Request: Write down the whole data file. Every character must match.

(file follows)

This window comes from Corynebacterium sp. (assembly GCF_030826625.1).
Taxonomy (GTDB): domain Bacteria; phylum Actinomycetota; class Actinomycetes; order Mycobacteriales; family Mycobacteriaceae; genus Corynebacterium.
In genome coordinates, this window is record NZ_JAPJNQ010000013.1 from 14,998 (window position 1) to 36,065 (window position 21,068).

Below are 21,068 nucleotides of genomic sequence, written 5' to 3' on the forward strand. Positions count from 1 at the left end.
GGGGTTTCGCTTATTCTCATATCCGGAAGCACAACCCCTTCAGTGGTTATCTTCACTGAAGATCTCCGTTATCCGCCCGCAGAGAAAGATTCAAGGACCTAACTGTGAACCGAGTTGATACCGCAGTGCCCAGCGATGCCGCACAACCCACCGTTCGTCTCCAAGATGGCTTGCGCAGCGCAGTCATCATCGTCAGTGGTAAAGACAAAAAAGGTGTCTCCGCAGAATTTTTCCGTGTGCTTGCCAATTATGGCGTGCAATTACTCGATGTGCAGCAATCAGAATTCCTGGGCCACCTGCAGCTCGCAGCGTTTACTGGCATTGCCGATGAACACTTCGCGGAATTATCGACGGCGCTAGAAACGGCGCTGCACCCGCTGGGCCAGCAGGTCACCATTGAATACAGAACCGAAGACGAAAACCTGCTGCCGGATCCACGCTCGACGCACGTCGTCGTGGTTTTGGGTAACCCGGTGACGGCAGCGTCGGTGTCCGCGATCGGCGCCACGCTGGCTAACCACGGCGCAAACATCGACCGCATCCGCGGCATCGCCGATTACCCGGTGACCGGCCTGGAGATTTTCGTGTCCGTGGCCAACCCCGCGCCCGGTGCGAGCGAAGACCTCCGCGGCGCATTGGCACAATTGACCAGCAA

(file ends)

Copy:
This window comes from Corynebacterium sp. (assembly GCF_030826625.1).
Taxonomy (GTDB): domain Bacteria; phylum Actinomycetota; class Actinomycetes; order Mycobacteriales; family Mycobacteriaceae; genus Corynebacterium.
In genome coordinates, this window is record NZ_JAPJNQ010000013.1 from 14,998 (window position 1) to 36,065 (window position 21,068).

Below are 21,068 nucleotides of genomic sequence, written 5' to 3' on the forward strand. Positions count from 1 at the left end.
GGGGTTTCGCTTATTCTCATATCCGGAAGCACAACCCCTTCAGTGGTTATCTTCACTGAAGATCTCCGTTATCCGCCCGCAGAGAAAGATTCAAGGACCTAACTGTGAACCGAGTTGATACCGCAGTGCCCAGCGATGCCGCACAACCCACCGTTCGTCTCCAAGATGGCTTGCGCAGCGCAGTCATCATCGTCAGTGGTAAAGACAAAAAAGGTGTCTCCGCAGAATTTTTCCGTGTGCTTGCCAATTATGGCGTGCAATTACTCGATGTGCAGCAATCAGAATTCCTGGGCCACCTGCAGCTCGCAGCGTTTACTGGCATTGCCGATGAACACTTCGCGGAATTATCGACGGCGCTAGAAACGGCGCTGCACCCGCTGGGCCAGCAGGTCACCATTGAATACAGAACCGAAGACGAAAACCTGCTGCCGGATCCACGCTCGACGCACGTCGTCGTGGTTTTGGGTAACCCGGTGACGGCAGCGTCGGTGTCCGCGATCGGCGCCACGCTGGCTAACCACGGCGCAAACATCGACCGCATCCGCGGCATCGCCGATTACCCGGTGACCGGCCTGGAGATTTTCGTGTCCGTGGCCAACCCCGCGCCCGGTGCGAGCGAAGACCTCCGCGGCGCATTGGCACAATTGACCAGCAA